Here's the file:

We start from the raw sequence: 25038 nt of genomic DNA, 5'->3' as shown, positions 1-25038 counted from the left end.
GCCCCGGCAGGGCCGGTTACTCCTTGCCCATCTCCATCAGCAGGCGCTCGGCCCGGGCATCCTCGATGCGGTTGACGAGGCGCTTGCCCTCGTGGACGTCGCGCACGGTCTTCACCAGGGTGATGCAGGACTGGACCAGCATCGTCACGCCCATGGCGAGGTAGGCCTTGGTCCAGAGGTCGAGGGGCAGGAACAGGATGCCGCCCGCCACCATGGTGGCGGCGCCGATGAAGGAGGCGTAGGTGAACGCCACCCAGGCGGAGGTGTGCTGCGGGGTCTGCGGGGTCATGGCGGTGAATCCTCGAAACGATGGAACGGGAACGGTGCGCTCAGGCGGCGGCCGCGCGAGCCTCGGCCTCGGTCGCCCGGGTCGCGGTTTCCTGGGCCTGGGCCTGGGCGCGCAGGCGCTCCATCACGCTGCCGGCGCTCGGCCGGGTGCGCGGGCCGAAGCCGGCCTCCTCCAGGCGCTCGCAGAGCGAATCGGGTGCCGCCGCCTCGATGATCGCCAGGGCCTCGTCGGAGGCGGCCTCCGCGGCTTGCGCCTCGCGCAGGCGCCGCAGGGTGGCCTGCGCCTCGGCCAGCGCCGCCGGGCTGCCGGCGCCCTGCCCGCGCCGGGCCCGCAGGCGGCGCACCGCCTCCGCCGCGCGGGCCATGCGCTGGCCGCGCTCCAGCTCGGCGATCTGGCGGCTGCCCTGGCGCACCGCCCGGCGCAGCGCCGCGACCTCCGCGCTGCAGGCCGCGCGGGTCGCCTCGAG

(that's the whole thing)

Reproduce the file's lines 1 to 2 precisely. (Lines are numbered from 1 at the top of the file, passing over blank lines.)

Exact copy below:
We start from the raw sequence: 25038 nt of genomic DNA, 5'->3' as shown, positions 1-25038 counted from the left end.
GCCCCGGCAGGGCCGGTTACTCCTTGCCCATCTCCATCAGCAGGCGCTCGGCCCGGGCATCCTCGATGCGGTTGACGAGGCGCTTGCCCTCGTGGACGTCGCGCACGGTCTTCACCAGGGTGATGCAGGACTGGACCAGCATCGTCACGCCCATGGCGAGGTAGGCCTTGGTCCAGAGGTCGAGGGGCAGGAACAGGATGCCGCCCGCCACCATGGTGGCGGCGCCGATGAAGGAGGCGTAGGTGAACGCCACCCAGGCGGAGGTGTGCTGCGGGGTCTGCGGGGTCATGGCGGTGAATCCTCGAAACGATGGAACGGGAACGGTGCGCTCAGGCGGCGGCCGCGCGAGCCTCGGCCTCGGTCGCCCGGGTCGCGGTTTCCTGGGCCTGGGCCTGGGCGCGCAGGCGCTCCATCACGCTGCCGGCGCTCGGCCGGGTGCGCGGGCCGAAGCCGGCCTCCTCCAGGCGCTCGCAGAGCGAATCGGGTGCCGCCGCCTCGATGATCGCCAGGGCCTCGTCGGAGGCGGCCTCCGCGGCTTGCGCCTCGCGCAGGCGCCGCAGGGTGGCCTGCGCCTCGGCCAGCGCCGCCGGGCTGCCGGCGCCCTGCCCGCGCCGGGCCCGCAGGCGGCGCACCGCCTCCGCCGCGCGGGCCATGCGCTGGCCGCGCTCCAGCTCGGCGATCTGGCGGCTGCCCTGGCGCACCGCCCGGCGCAGCGCCGCGACCTCCGCGCTGCAGGCCGCGCGGGTCGCCTCGAG